5. Invest in a good phone & Keep your vehicle as clean as possible!

Your phone is your one stop shop for everything rideshare. Other than the face to face time you get with your passengers inside of the car, every other interaction you’re a part of during your driving is connected to your phone. I use the two phone method to be able to see if the area I’m driving into with a passenger is surging since the Uber driver app does not show the heat map during the ride and they may in fact stack you with an inferior rejected request by other drivers in the area. Everything that has to do with your phone has to be set up optimally for driving. First off, ensure that your phone is reliable. It’s part of your job to have a communication channel open, so poor equipment can result in issues that you really can’t afford to have happen. Your drives become considerably easier if you have a phone mount for your dashboard or your windshield. You have full visibility of what’s happening on the road, on the GPS and on your driver resources. Invest in a phone charger for yourself and the passenger, a dead phone battery is a nightmare when you’re in the middle of a pickup. Have everything you need to drive successfully at the ready. I am not a believer in offering water, gum or mints for the rider. At today's low rates, it just adds to the driver’s overhead.

A clean car goes a long way. Riders expect the vehicle they request to be basically pristine, or at least cleaner than a cab (not a hard task). Hold yourself to a certain standard of cleanliness when handling your rideshare vehicle. Don’t roll out of bed and into your vehicle looking like a mess. Give your riders the comfort of knowing that they’re working with a professional. If there’s trash left on your floor, pick it up as soon as you have the time and throw it away. Keep the interior of your car free of dust, trash and stains, make certain that the car smells decent. Get regular car washes to keep the exterior of your vehicle presentable. A clean car inside and out may mean more tips from your passengers. Drive careful & Be safe out there!

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Comments

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    orkywheat
    Driver
     2 years ago

    I'm relatively new at driving, a couple of months now.  The only issue I have is navigation and I have not seen it addressed, so I think I'm making too big a deal of it.  For instance, driving for Lyft last night, I accepted a rider and followed navigation which I could tell was near the local mall.  As I approached the mall, the navigation map gave me the address of the mall, yet it showed the rider at a sporting goods store across the street from the mall with a totally different address.  The mall has several entrances, so I circled around to where it actually showed the rider in front of the sporting goods store, no one was there.  As I drove into the parking lot, the app said "You have arrived".  Great.  I called the rider, no answer.  I drove to closest mall entrance and waited, nothing.  I drove back to the sporting goods store and only one person was outside.  It was a guy and the person I was to pick up was a…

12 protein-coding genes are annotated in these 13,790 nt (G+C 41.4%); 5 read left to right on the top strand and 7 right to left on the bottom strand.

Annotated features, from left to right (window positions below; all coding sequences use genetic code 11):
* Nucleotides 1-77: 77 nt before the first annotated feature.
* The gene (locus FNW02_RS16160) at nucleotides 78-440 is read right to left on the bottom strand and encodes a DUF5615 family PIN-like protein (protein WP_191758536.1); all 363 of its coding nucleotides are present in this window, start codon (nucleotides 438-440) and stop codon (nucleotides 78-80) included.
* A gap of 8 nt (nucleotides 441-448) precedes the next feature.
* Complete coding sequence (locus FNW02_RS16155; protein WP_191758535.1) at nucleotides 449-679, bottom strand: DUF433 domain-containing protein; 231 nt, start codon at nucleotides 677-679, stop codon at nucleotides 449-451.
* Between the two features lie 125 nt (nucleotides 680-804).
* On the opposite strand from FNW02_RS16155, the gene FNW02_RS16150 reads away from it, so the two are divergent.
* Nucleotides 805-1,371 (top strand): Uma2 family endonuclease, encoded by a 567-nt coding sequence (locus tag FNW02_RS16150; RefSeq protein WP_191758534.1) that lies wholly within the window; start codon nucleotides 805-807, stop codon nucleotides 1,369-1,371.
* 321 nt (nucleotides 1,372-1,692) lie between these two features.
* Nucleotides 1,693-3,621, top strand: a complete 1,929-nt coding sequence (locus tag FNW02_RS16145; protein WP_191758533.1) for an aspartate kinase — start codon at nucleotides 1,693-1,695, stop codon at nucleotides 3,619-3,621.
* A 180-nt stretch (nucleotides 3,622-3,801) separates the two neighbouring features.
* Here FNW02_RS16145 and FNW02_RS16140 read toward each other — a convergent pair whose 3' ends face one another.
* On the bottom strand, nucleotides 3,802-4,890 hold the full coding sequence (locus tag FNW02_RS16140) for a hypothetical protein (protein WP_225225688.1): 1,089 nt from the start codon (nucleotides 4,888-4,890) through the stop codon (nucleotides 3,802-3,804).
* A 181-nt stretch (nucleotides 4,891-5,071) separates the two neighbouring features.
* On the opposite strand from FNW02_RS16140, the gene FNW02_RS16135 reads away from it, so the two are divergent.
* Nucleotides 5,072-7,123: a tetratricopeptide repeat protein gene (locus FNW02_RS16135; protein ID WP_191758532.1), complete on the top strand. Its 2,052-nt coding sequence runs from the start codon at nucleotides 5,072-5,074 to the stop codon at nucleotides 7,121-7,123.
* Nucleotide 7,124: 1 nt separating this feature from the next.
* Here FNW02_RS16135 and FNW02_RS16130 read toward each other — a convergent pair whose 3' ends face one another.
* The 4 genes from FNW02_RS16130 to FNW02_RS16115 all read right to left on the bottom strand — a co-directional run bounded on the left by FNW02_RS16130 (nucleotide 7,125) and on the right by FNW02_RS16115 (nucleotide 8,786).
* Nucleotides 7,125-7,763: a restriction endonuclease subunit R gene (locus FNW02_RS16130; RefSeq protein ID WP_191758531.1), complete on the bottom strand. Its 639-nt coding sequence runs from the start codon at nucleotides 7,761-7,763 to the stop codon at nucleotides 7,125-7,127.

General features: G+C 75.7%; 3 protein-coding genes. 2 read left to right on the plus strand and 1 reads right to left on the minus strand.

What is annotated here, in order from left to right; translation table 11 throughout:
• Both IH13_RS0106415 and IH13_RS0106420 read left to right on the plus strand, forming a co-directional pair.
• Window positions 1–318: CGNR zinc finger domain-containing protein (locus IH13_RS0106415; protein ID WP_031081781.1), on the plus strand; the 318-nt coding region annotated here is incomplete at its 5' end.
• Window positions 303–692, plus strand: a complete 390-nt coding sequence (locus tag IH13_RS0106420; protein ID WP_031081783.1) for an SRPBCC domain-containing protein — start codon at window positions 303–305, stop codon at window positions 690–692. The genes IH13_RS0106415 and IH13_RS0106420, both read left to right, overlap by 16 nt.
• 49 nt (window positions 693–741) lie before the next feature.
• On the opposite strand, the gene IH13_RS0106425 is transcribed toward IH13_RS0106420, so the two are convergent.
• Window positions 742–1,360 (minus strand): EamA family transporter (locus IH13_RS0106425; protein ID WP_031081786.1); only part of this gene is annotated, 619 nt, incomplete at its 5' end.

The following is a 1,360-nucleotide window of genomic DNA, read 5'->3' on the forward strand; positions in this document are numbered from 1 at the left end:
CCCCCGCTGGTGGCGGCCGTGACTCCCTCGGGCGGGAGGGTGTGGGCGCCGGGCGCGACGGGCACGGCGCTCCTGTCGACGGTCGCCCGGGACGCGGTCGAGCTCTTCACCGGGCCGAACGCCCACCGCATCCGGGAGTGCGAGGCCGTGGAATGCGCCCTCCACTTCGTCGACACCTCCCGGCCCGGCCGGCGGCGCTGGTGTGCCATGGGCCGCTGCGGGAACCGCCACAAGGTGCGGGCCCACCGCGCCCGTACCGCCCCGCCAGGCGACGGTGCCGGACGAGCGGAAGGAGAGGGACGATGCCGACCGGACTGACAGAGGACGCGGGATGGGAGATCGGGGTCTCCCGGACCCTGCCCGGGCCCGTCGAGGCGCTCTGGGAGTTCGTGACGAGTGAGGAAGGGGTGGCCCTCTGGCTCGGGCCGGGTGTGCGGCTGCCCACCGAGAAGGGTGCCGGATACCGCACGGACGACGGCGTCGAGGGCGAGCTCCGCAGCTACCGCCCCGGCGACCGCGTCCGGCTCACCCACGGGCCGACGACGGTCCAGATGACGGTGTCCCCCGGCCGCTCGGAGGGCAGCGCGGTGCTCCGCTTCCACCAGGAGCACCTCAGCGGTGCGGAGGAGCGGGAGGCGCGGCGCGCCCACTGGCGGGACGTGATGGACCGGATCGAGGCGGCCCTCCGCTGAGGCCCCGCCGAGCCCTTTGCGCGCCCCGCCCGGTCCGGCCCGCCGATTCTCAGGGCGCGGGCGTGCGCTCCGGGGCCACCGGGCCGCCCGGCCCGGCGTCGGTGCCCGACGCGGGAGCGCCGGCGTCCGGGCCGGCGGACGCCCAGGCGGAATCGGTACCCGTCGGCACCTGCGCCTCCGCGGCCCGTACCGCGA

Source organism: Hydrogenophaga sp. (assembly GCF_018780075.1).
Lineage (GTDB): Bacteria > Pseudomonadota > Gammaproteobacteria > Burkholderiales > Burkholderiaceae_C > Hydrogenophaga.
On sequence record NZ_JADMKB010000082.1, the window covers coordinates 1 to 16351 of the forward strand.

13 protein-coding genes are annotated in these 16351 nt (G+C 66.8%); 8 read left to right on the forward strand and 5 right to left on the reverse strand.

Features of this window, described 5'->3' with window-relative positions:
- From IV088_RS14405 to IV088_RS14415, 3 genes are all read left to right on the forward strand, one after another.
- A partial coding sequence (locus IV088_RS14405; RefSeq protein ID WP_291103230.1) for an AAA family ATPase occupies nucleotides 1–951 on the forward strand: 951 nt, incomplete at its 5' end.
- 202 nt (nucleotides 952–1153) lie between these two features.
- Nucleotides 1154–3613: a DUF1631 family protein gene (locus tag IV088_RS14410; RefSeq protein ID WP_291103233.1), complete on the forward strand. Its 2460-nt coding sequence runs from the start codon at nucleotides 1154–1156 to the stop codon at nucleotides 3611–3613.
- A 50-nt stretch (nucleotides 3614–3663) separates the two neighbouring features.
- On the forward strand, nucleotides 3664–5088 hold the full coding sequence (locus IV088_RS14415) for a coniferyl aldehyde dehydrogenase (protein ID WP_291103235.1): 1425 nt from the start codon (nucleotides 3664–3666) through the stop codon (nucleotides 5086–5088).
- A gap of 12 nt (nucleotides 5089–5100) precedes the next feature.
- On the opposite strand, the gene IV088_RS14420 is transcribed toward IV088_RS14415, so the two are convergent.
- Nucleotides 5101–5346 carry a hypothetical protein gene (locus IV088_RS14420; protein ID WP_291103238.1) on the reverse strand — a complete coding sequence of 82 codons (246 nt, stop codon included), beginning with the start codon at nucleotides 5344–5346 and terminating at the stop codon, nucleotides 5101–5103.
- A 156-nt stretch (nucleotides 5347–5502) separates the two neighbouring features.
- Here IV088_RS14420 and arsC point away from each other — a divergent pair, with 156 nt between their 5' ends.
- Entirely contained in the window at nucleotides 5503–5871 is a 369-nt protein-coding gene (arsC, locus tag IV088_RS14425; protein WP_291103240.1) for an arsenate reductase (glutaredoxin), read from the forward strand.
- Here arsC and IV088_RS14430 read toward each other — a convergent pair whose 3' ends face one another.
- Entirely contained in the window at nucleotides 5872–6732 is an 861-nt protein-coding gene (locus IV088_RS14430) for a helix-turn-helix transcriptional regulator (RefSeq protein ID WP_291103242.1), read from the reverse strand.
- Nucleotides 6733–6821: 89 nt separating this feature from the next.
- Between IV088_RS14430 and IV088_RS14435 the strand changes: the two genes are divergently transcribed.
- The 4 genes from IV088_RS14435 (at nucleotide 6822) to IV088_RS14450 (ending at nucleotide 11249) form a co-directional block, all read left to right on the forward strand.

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    I'm relatively new at driving, a couple of months now.  The only issue I have is navigation and I have not seen it addressed, so I think I'm making too big a deal of it.  For instance, driving for Lyft last night, I accepted a rider and followed navigation which I could tell was near the local mall.  As I approached the mall, the navigation map gave me the address of the mall, yet it showed the rider at a sporting goods store across the street from the mall with a totally different address.  The mall has several entrances, so I circled around to where it actually showed the rider in front of the sporting goods store, no one was there.  As I drove into the parking lot, the app said "You have arrived".  Great.  I called the rider, no answer.  I drove to closest mall entrance and waited, nothing.  I drove back to the sporting goods store and only one person was outside.  It was a guy and the person I was to pick up was a woman, but I asked the guy if he was waiting for a Lyft and he said no.  This is totally ridiculous, so I canceled the ride.  There have been several instances like this lately, one being that the Uber app kept telling me to drive the wrong way down a one way street.  My full time job keeps me in my house all day, every day and so I do enjoy driving, but this navigation situation has me thinking that it's simply not worth it.  Any suggestions???

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      {{ ratingSum }}
      Uberserge
      1296 Rider Driver
       2 years ago

      when you drop off or pick up at large malls or colleges, its best to ask the passenger where they exactly are since the pin they drop may not be at the exact location they are at